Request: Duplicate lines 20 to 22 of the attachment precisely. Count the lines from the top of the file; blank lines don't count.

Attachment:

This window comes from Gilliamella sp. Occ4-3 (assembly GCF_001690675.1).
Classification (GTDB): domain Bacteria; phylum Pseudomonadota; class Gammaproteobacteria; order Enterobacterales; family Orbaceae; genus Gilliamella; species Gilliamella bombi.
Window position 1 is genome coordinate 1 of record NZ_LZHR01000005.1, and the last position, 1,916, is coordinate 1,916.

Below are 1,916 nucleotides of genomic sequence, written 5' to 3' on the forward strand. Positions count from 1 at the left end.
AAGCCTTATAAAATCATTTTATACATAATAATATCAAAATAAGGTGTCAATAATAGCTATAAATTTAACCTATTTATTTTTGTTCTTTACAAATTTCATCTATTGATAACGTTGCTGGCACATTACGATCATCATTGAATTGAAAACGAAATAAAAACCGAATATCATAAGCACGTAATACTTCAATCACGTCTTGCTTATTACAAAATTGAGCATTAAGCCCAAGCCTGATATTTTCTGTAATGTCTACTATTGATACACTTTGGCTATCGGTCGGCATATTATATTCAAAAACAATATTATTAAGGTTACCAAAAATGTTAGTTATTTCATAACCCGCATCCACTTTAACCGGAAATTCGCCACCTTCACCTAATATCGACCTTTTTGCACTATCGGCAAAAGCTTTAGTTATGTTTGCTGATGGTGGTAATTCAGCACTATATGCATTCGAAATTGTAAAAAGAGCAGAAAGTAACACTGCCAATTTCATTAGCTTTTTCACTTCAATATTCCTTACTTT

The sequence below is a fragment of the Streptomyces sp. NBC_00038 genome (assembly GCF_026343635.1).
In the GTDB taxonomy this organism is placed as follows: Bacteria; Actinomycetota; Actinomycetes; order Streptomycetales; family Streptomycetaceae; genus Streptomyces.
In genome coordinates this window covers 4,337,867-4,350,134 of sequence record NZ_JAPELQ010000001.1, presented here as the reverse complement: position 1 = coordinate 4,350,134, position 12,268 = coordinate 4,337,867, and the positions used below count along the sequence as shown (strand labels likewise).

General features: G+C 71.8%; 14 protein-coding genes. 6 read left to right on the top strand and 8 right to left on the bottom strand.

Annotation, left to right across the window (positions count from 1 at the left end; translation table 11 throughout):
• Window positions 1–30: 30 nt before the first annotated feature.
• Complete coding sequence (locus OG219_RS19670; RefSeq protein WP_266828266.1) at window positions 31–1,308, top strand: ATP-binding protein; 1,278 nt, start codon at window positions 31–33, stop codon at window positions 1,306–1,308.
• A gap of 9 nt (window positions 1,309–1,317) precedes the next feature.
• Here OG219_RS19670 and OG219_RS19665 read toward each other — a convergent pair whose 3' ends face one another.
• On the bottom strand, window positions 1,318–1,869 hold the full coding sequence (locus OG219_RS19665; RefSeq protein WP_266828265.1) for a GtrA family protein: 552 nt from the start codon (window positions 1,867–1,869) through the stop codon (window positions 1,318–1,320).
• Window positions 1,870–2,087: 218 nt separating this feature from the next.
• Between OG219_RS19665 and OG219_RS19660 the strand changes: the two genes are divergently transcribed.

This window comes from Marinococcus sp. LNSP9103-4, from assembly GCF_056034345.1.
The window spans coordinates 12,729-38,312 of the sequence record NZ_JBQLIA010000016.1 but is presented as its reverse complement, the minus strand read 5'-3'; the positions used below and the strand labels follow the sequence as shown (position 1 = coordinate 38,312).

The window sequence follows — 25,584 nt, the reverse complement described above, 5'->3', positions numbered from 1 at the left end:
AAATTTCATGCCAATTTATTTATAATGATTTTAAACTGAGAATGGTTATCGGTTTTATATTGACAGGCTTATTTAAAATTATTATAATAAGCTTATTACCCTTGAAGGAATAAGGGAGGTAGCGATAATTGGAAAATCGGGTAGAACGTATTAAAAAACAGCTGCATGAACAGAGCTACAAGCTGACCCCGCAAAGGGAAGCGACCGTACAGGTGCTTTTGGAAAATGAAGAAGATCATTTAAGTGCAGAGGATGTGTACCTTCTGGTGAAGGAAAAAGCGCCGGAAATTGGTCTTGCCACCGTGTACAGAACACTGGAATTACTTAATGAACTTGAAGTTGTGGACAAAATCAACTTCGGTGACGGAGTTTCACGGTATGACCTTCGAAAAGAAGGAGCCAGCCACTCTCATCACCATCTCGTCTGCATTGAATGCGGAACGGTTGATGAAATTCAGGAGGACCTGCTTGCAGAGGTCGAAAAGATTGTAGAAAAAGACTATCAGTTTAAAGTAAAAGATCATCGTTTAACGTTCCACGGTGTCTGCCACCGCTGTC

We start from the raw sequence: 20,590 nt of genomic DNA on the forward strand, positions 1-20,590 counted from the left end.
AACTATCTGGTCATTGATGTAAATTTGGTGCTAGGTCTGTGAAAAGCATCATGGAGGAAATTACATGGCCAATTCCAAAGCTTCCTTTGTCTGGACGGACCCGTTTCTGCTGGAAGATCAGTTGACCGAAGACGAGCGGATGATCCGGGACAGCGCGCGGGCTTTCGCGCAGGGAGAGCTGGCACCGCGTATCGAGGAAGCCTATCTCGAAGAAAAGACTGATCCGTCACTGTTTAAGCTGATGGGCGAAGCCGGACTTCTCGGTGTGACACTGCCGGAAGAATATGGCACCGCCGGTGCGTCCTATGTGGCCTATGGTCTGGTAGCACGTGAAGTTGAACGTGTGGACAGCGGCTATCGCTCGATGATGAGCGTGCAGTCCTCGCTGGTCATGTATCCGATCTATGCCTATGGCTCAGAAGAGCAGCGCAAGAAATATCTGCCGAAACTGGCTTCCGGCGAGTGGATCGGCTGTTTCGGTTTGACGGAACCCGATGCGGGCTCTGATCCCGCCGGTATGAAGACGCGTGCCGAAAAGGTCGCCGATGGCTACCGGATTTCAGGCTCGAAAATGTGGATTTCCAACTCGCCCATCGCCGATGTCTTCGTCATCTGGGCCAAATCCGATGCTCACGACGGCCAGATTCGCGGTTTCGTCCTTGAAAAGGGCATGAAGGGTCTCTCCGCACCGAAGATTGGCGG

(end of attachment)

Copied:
The window sequence follows — 25,584 nt, the reverse complement described above, 5'->3', positions numbered from 1 at the left end:
AAATTTCATGCCAATTTATTTATAATGATTTTAAACTGAGAATGGTTATCGGTTTTATATTGACAGGCTTATTTAAAATTATTATAATAAGCTTATTACCCTTGAAGGAATAAGGGAGGTAGCGATAATTGGAAAATCGGGTAGAACGTATTAAAAAACAGCTGCATGAACAGAGCTACAAGCTGACCCCGCAAAGGGAAGCGACCGTACAGGTGCTTTTGGAAAATGAAGAAGATCATTTAAGTGCAGAGGATGTGTACCTTCTGGTGAAGGAAAAAGCGCCGGAAATTGGTCTTGCCACCGTGTACAGAACACTGGAATTACTTAATGAACTTGAAGTTGTGGACAAAATCAACTTCGGTGACGGAGTTTCACGGTATGACCTTCGAAAAGAAGGAGCCAGCCACTCTCATCACCATCTCGTCTGCATTGAATGCGGAACGGTTGATGAAATTCAGGAGGACCTGCTTGCAGAGGTCGAAAAGATTGTAGAAAAAGACTATCAGTTTAAAGTAAAAGATCATCGTTTAACGTTCCACGGTGTCTGCCACCGCTGTC

We start from the raw sequence: 20,590 nt of genomic DNA on the forward strand, positions 1-20,590 counted from the left end.